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Sidney crime rate is on the rise

First seven months of 2017 show increases in property crime, violence

Violence and thefts from vehicles are pushing up crime on the Saanich Peninsula, reversing a trend that has seen years of declining crime rates.

Staff Sergeant Wayne Conley of the Sidney North Saanich RCMP says people have become complacent and that has allowed criminals access to unlocked vehicles and homes. In the second quarter of 2017 (April to July), property crime jumped 39 per cent over the same time last year. That’s an increase to 166 cases, over 119 in 2016. In his report to Sidney town council this week, Conley indicated property crimes are “well above the five-year average of 153 offences.”

“Sidney has enjoyed many years of low crime rates,” he continued. “It seems that this is changing, specifically when it comes to property crime.”

The first seven months of 2017 did not, however, record the highest number of property crime offences in Sidney. In the previous five years, the same seven-month period in 2012 saw 196 property crime cases. Those numbers had been declining steadily — until this year.

Contributing to this year’s numbers so far, was a 360 per cent increase in the number of bikes stolen. Put in perspective however, that was a jump to nine cases, versus two a year ago.

Thefts from vehicles increased to 42 this year so far, compared with only 19 in the same time frame last year.

Vehicle thefts also saw a big jump — three incidents, versus only 1 in 2016.

Sidney town councillor Mervyn Lougher-Goodey asked Conley whether Sidney has a problem with people simply not locking their doors. Conley said that has been the case in the majority of thefts from vehicles. As well, people leaving items in vehicles contributes to those crimes of opportunity, he added.

In July, the RCMP arrested three youth after they were seen breaking into cars in the Dean Park residential area of North Saanich. Conley said those three had a “history among them.” In Sidney, Conley said the main hot spots for this crime are the downtown core residential area and along Maryland Drive.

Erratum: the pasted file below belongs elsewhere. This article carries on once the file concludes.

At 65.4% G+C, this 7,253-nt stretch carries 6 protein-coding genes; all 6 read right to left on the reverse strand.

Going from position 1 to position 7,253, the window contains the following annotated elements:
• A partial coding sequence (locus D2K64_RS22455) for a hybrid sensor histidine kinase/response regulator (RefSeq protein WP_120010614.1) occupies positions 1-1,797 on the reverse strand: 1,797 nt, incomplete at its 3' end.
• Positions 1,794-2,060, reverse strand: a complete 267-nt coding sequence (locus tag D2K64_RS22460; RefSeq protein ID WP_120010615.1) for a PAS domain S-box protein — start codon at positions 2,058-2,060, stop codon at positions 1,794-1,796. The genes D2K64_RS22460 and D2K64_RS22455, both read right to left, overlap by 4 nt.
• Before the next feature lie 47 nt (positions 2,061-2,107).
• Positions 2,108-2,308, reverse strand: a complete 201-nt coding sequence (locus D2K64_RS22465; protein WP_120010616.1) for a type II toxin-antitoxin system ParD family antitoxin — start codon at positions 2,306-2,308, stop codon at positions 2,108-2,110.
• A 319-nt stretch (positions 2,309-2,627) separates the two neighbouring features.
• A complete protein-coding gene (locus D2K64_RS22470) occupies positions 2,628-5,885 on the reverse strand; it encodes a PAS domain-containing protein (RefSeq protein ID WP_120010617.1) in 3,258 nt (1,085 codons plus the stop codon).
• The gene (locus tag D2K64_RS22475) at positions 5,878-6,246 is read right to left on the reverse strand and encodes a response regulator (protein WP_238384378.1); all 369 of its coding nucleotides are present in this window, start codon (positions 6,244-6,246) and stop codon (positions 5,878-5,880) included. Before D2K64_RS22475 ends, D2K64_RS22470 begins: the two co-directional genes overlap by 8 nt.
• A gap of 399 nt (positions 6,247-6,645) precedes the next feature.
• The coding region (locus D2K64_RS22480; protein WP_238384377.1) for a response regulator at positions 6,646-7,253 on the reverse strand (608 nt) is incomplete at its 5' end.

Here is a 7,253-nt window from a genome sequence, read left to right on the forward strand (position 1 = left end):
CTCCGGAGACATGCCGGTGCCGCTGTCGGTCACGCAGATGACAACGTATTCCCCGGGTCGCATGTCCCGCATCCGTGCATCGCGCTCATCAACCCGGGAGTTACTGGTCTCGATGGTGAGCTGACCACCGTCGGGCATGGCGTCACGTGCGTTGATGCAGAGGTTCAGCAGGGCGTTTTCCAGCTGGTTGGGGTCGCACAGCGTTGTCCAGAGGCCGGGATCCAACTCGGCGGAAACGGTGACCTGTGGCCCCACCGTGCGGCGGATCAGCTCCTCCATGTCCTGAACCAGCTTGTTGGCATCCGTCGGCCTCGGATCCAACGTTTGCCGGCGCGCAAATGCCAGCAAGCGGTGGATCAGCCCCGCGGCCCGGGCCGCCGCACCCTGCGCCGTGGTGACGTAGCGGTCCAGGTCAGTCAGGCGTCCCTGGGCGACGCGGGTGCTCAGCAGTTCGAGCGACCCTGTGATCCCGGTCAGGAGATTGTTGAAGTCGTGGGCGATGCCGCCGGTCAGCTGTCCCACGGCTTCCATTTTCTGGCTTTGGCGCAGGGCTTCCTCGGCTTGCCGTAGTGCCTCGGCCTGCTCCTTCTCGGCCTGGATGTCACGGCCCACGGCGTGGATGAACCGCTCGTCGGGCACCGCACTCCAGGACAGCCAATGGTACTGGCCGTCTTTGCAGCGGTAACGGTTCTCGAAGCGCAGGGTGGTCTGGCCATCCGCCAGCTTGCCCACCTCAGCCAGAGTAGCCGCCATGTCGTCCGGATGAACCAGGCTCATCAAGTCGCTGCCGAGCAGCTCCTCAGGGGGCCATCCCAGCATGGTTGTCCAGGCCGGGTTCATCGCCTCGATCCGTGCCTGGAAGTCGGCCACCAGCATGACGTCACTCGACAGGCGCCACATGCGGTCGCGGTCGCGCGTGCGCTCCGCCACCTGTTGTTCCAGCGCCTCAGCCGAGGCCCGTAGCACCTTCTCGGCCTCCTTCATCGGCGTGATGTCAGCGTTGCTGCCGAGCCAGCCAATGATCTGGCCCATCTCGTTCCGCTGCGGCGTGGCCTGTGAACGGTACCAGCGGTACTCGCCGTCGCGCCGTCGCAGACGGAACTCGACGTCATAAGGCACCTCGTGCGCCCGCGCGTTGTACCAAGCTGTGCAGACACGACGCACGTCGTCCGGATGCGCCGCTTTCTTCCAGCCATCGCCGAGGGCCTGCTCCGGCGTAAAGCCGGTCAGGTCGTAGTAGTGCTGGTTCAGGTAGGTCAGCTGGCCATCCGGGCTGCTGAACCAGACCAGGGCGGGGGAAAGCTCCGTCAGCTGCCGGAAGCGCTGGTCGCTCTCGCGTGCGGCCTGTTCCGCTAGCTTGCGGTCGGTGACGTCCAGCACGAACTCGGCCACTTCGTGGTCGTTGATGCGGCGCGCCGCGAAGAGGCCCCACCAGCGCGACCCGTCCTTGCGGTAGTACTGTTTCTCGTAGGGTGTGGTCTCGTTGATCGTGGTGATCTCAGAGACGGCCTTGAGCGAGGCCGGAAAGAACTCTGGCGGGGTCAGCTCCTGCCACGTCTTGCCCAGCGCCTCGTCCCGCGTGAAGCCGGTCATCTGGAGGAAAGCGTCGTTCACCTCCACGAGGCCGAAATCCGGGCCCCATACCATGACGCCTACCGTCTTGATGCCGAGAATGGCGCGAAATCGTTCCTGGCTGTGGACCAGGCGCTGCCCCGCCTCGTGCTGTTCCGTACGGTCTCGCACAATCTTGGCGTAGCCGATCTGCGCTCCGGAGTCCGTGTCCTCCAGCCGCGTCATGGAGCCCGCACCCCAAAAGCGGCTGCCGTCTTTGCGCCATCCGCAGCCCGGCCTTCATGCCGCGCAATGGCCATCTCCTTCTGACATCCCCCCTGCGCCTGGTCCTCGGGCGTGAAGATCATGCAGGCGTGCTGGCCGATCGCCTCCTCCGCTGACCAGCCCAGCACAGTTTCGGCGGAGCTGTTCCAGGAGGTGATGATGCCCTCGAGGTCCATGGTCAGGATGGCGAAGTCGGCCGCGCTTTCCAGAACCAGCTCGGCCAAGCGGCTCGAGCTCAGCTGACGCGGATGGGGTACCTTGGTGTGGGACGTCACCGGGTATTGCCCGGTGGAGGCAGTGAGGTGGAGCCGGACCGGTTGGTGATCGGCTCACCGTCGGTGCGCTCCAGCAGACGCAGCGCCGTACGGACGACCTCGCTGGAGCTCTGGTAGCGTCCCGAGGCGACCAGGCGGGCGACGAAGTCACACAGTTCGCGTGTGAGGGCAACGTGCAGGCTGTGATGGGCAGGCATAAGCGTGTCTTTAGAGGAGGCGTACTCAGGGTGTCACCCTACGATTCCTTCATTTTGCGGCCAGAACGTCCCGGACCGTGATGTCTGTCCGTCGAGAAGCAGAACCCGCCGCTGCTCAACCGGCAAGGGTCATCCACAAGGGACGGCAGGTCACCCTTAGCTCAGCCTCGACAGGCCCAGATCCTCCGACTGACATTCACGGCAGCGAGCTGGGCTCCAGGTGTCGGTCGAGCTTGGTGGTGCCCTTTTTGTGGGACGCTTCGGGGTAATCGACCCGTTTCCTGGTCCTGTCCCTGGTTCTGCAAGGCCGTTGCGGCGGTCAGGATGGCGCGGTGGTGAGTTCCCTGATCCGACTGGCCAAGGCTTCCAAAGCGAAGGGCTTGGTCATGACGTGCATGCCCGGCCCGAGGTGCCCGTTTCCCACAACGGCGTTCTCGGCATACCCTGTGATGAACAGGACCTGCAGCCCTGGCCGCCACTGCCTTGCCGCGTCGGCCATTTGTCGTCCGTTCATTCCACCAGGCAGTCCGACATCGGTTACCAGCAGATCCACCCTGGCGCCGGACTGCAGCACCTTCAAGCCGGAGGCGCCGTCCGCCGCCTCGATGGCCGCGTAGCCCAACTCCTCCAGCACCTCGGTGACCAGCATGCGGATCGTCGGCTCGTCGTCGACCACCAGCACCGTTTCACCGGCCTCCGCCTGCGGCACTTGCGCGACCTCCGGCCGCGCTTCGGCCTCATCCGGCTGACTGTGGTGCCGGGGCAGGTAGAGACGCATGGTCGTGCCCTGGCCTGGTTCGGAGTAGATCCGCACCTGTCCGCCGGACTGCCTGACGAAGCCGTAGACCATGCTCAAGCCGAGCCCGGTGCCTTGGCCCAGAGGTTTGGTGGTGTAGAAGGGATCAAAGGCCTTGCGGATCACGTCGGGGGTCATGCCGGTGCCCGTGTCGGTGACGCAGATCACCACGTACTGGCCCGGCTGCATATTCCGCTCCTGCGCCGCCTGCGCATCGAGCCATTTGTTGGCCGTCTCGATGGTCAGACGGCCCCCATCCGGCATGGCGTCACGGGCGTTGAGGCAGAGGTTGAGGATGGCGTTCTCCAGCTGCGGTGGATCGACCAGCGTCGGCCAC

Violent incidents are also affecting Sidney’s crime rate this year. To date, the RCMP has recorded a 45 per cent increase in violent crime in the same period in 2016 — the main contributor being a jump in harassment and threats.

By the numbers, harassment cases have gone from seven in the second quarter of 2016, to 14 this year to date. Threats have gone from six to nine and sex offences went from zero to five.

There were drops in actual assaults (-14%), domestic violence (-20%) and extortion (-100%).

Drug cases also dropped over the first seven months of 2017, by a total of 27 per cent.

There have been no fatal car crashed this year, but non-fatal incidents went from four a year ago, to eight now.

Impaired driving has seen an overall drop by 41 per cent and moving infractions (speeding, seat belts, distracted driving) declined by 47 per cent.

The latter, noted Conley, might be attributable to the fact that the detachment has not had a dedicated traffic officer for a year. Violation tickets, as a result, dropped to 608 so far this year, compared with 1,156 in 2016. Conley said once new officers are trained up, he hopes to have them pursuing traffic violations soon.

To combat crime in Sidney and North Saanich, Conley said the detachment has four main focus areas. Officers, he said, are paying special attention to impaired and distracted driving, property crimes, drug trafficking and increasing their presence in Sidney’s downtown core to address panhandling and other issues.

editor@peninsulanewsreview.com

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